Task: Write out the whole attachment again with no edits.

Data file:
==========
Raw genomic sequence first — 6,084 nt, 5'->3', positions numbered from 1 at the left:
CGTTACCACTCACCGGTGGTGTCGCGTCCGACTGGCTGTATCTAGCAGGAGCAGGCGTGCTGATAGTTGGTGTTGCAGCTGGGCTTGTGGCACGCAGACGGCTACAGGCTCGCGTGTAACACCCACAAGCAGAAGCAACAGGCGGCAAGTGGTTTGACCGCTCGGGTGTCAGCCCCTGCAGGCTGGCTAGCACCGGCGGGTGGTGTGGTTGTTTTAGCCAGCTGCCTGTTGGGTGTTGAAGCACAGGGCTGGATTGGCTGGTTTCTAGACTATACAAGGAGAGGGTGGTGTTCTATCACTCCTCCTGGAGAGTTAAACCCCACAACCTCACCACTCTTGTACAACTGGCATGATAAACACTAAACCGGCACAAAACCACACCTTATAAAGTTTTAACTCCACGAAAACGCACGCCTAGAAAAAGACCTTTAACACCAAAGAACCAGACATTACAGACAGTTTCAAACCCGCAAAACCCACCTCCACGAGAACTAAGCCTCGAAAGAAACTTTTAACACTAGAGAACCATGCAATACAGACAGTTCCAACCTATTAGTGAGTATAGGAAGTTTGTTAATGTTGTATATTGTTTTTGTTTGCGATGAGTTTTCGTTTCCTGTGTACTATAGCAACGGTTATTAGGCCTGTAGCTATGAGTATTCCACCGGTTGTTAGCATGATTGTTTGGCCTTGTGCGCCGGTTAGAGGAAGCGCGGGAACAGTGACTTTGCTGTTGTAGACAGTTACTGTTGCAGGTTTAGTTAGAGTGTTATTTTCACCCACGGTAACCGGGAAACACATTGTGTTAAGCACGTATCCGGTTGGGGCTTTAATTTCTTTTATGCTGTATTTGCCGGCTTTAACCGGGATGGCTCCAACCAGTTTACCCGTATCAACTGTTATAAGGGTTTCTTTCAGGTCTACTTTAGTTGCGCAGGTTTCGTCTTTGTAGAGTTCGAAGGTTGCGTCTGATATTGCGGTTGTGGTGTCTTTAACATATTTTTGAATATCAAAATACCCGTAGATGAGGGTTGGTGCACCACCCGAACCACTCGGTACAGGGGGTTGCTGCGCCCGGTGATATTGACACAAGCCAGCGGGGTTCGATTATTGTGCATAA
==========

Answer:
Raw genomic sequence first — 6,084 nt, 5'->3', positions numbered from 1 at the left:
CGTTACCACTCACCGGTGGTGTCGCGTCCGACTGGCTGTATCTAGCAGGAGCAGGCGTGCTGATAGTTGGTGTTGCAGCTGGGCTTGTGGCACGCAGACGGCTACAGGCTCGCGTGTAACACCCACAAGCAGAAGCAACAGGCGGCAAGTGGTTTGACCGCTCGGGTGTCAGCCCCTGCAGGCTGGCTAGCACCGGCGGGTGGTGTGGTTGTTTTAGCCAGCTGCCTGTTGGGTGTTGAAGCACAGGGCTGGATTGGCTGGTTTCTAGACTATACAAGGAGAGGGTGGTGTTCTATCACTCCTCCTGGAGAGTTAAACCCCACAACCTCACCACTCTTGTACAACTGGCATGATAAACACTAAACCGGCACAAAACCACACCTTATAAAGTTTTAACTCCACGAAAACGCACGCCTAGAAAAAGACCTTTAACACCAAAGAACCAGACATTACAGACAGTTTCAAACCCGCAAAACCCACCTCCACGAGAACTAAGCCTCGAAAGAAACTTTTAACACTAGAGAACCATGCAATACAGACAGTTCCAACCTATTAGTGAGTATAGGAAGTTTGTTAATGTTGTATATTGTTTTTGTTTGCGATGAGTTTTCGTTTCCTGTGTACTATAGCAACGGTTATTAGGCCTGTAGCTATGAGTATTCCACCGGTTGTTAGCATGATTGTTTGGCCTTGTGCGCCGGTTAGAGGAAGCGCGGGAACAGTGACTTTGCTGTTGTAGACAGTTACTGTTGCAGGTTTAGTTAGAGTGTTATTTTCACCCACGGTAACCGGGAAACACATTGTGTTAAGCACGTATCCGGTTGGGGCTTTAATTTCTTTTATGCTGTATTTGCCGGCTTTAACCGGGATGGCTCCAACCAGTTTACCCGTATCAACTGTTATAAGGGTTTCTTTCAGGTCTACTTTAGTTGCGCAGGTTTCGTCTTTGTAGAGTTCGAAGGTTGCGTCTGATATTGCGGTTGTGGTGTCTTTAACATATTTTTGAATATCAAAATACCCGTAGATGAGGGTTGGTGCACCACCCGAACCACTCGGTACAGGGGGTTGCTGCGCCCGGTGATATTGACACAAGCCAGCGGGGTTCGATTATTGTGCATAA